The Republic According to John Marshall Harlan

  • ISBN13:


  • ISBN10:


  • Edition: 1st
  • Format: Paperback
  • Copyright: 1999-02-01

Note: Supplemental materials are not guaranteed with Rental or Used book purchases.

Purchase Benefits

  • Free Shipping On Orders Over $35!
    Your order must be $35 or more to qualify for free economy shipping. Bulk sales, PO's, Marketplace items, eBooks and apparel do not qualify for this offer.
  • Get Rewarded for Ordering Your Textbooks! Enroll Now
List Price: $35.00 Save up to $3.50
  • Rent Book $31.50
    Add to Cart Free Shipping


Supplemental Materials

What is included with this book?

  • The New copy of this book will include any supplemental materials advertised. Please check the title of the book to determine if it should include any access cards, study guides, lab manuals, CDs, etc.
  • The Rental copy of this book is not guaranteed to include any supplemental materials. Typically, only the book itself is included. This is true even if the title states it includes any access cards, study guides, lab manuals, CDs, etc.


Supreme Court Justice John Marshall Harlan (1833@-1911) is best known for condemning racial segregation in his dissent from ###Plessy v. Ferguson# in 1896, when he declared, "Our Constitution is color-blind." But in other judicial decisions -- as well as in some areas of his life -- Harlan's actions directly contradicted the essence of his famous statement. Similarly, Harlan was called the people's judge for favoring income tax and antitrust laws, yet he also upheld doctrines that benefited large corporations.Examining these and other puzzles in Harlan's judicial career, Linda Przybyszewski draws on a rich array of previously neglected sources -- including the verbatim transcripts of his 1897@-98 lectures on constitutional law, his wife's 1915 memoirs, and a compilation of opinions, drawn up by Harlan himself, that he wanted republished. Her thoughtful examination demonstrates how Harlan inherited certain traditions; how he reshaped them in light of his experiences as a lawyer, political candidate, and judge; and how he justified the vision of the law he wrote.An innovative combination of personal and judicial biography, this book makes an insightful contribution to American constitutional and intellectual history.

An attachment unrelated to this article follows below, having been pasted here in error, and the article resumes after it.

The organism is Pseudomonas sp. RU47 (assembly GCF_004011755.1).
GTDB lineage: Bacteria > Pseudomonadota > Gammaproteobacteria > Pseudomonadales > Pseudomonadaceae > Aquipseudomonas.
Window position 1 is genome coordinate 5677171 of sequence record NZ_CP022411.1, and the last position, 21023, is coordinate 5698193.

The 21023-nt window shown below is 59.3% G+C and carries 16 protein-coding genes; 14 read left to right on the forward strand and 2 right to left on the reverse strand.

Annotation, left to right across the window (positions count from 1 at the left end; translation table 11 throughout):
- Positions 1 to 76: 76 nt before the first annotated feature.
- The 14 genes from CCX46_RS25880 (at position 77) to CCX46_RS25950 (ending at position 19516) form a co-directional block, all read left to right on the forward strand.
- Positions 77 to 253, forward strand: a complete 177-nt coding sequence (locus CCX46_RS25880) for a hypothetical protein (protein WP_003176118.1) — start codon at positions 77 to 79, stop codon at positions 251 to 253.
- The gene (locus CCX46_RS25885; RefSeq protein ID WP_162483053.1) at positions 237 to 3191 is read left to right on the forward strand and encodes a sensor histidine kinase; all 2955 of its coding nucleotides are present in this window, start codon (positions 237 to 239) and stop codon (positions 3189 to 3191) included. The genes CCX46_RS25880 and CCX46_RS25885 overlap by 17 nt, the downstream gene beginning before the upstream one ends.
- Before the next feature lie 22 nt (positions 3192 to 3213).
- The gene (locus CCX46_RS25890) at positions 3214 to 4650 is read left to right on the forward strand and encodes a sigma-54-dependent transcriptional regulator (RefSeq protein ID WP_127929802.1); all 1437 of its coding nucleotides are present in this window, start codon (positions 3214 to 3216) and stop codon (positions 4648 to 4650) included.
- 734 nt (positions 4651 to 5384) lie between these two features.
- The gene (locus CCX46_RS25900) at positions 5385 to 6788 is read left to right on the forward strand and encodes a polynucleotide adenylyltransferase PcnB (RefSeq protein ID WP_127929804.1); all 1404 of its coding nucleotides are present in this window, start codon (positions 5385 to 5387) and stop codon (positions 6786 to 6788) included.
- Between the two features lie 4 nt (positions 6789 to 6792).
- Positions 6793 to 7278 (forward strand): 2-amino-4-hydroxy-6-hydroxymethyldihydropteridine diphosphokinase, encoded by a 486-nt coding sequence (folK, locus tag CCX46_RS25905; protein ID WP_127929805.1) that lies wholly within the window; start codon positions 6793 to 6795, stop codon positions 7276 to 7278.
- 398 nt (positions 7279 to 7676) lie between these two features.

Table of Contents

Acknowledgments xi
Introduction 1(13)
The Best Type of Slave-holders: A Family Ethic of Paternalism
Little or No Scope for Originality: Law, Religion, and the Union
An Opportunity to Make a Record: The Judge's Role
Every True Man Has Pride of Race: Civil Rights, Social Rights, and Racial Identity
The Hopes of Freemen Everywhere: Anglo-Saxonism and the Spanish-American War
This Age of Money Getting: Constitutional Nationalism and Free Labor
You May Rightfully Aspire: Manhood and Success in the Republic
Conclusion 203(6)
Appendix: Harlan's List of Opinions for Publication 209(4)
Notes 213(38)
Bibliography 251(28)
Index 279

Rewards Program

Write a Review